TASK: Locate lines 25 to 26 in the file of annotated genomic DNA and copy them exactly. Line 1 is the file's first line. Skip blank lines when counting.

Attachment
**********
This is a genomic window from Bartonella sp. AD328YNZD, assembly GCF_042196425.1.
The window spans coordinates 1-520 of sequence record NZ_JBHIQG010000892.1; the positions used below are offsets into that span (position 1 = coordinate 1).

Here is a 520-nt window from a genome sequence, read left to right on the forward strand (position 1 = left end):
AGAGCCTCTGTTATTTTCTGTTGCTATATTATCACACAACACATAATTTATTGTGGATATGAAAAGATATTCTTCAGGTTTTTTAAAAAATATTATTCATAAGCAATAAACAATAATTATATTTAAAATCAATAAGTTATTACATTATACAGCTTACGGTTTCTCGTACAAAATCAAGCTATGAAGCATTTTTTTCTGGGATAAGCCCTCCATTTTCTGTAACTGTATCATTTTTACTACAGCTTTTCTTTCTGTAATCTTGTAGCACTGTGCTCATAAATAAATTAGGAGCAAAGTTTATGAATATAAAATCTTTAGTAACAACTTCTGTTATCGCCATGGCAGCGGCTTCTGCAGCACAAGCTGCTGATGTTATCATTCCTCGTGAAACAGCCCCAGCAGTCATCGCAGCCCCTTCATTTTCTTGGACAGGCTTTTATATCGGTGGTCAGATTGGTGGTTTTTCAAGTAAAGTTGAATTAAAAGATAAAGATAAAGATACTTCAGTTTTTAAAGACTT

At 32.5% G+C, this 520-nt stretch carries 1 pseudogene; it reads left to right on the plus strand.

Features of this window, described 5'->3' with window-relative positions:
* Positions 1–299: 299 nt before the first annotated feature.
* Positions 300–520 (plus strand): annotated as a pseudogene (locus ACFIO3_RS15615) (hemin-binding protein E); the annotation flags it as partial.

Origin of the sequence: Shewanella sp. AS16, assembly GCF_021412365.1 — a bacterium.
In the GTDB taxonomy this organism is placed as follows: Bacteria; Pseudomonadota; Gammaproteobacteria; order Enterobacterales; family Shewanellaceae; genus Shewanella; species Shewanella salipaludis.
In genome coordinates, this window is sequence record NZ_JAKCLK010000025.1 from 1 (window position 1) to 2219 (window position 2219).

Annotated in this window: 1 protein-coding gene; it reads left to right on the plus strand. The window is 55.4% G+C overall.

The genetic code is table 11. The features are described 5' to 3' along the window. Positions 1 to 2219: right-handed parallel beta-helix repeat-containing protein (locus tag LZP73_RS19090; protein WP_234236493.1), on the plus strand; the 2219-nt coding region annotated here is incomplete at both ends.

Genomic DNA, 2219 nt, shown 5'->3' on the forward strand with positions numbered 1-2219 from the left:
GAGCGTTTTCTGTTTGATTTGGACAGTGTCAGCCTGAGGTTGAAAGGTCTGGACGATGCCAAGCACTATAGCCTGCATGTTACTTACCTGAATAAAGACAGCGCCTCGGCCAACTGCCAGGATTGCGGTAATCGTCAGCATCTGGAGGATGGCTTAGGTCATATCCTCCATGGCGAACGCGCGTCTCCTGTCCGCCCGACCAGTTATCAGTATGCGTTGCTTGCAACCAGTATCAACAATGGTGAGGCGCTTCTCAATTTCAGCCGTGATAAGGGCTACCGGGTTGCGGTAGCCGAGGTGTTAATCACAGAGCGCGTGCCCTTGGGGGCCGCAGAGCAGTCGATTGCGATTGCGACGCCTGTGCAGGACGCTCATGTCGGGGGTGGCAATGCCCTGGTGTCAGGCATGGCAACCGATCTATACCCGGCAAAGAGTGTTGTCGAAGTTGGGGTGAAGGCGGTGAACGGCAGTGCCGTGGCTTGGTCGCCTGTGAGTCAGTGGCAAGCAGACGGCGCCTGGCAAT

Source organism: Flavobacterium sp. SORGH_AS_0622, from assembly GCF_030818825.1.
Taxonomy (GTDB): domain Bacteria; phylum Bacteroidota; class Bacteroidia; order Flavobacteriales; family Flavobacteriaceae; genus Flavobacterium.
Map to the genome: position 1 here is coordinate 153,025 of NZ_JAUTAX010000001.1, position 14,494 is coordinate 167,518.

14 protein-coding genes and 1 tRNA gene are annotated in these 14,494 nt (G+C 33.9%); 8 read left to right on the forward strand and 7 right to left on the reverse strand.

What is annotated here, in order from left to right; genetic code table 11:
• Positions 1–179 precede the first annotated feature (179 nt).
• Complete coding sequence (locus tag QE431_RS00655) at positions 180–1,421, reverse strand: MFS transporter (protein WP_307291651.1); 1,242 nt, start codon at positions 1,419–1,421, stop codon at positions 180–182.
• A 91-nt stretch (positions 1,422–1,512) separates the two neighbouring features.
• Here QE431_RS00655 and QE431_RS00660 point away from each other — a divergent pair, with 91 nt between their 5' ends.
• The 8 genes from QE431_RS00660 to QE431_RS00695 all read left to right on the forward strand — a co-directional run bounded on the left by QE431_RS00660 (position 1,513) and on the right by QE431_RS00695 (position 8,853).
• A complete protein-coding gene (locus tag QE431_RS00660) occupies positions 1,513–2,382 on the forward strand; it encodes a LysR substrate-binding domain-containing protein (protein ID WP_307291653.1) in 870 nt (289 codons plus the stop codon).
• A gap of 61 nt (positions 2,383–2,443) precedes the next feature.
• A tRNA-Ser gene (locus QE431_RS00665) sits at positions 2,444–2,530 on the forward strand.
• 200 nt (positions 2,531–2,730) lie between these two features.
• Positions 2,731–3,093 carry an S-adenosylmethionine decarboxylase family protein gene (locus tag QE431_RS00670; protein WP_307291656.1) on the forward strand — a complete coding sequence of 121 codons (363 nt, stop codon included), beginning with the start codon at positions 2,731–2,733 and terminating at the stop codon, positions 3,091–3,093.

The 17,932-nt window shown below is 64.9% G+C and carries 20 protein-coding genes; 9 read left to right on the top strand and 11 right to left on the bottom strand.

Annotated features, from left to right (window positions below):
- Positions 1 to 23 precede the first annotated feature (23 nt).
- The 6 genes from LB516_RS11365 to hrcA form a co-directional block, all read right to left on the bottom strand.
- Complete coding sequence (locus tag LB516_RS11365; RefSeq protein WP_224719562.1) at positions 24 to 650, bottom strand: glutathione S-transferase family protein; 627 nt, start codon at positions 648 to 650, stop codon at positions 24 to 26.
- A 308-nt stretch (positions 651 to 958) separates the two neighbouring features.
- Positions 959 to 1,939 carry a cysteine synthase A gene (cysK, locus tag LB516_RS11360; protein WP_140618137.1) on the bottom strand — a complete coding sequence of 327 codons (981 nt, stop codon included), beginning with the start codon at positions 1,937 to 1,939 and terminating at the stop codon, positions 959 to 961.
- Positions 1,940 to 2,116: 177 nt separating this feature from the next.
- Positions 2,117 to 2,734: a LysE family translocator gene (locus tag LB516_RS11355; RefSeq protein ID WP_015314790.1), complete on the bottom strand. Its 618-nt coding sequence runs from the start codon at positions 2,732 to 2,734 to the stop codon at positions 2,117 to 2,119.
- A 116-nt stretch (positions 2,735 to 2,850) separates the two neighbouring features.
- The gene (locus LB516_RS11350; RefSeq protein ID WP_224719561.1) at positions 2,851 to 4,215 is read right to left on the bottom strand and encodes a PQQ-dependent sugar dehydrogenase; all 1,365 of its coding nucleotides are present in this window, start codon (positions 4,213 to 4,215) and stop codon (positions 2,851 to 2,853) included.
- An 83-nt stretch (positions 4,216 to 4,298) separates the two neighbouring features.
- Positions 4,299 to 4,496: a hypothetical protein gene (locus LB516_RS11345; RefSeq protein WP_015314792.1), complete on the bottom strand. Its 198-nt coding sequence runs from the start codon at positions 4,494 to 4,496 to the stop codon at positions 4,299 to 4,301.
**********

• The 8 genes from QE431_RS00660 to QE431_RS00695 all read left to right on the forward strand — a co-directional run bounded on the left by QE431_RS00660 (position 1,513) and on the right by QE431_RS00695 (position 8,853).
• A complete protein-coding gene (locus tag QE431_RS00660) occupies positions 1,513–2,382 on the forward strand; it encodes a LysR substrate-binding domain-containing protein (protein ID WP_307291653.1) in 870 nt (289 codons plus the stop codon).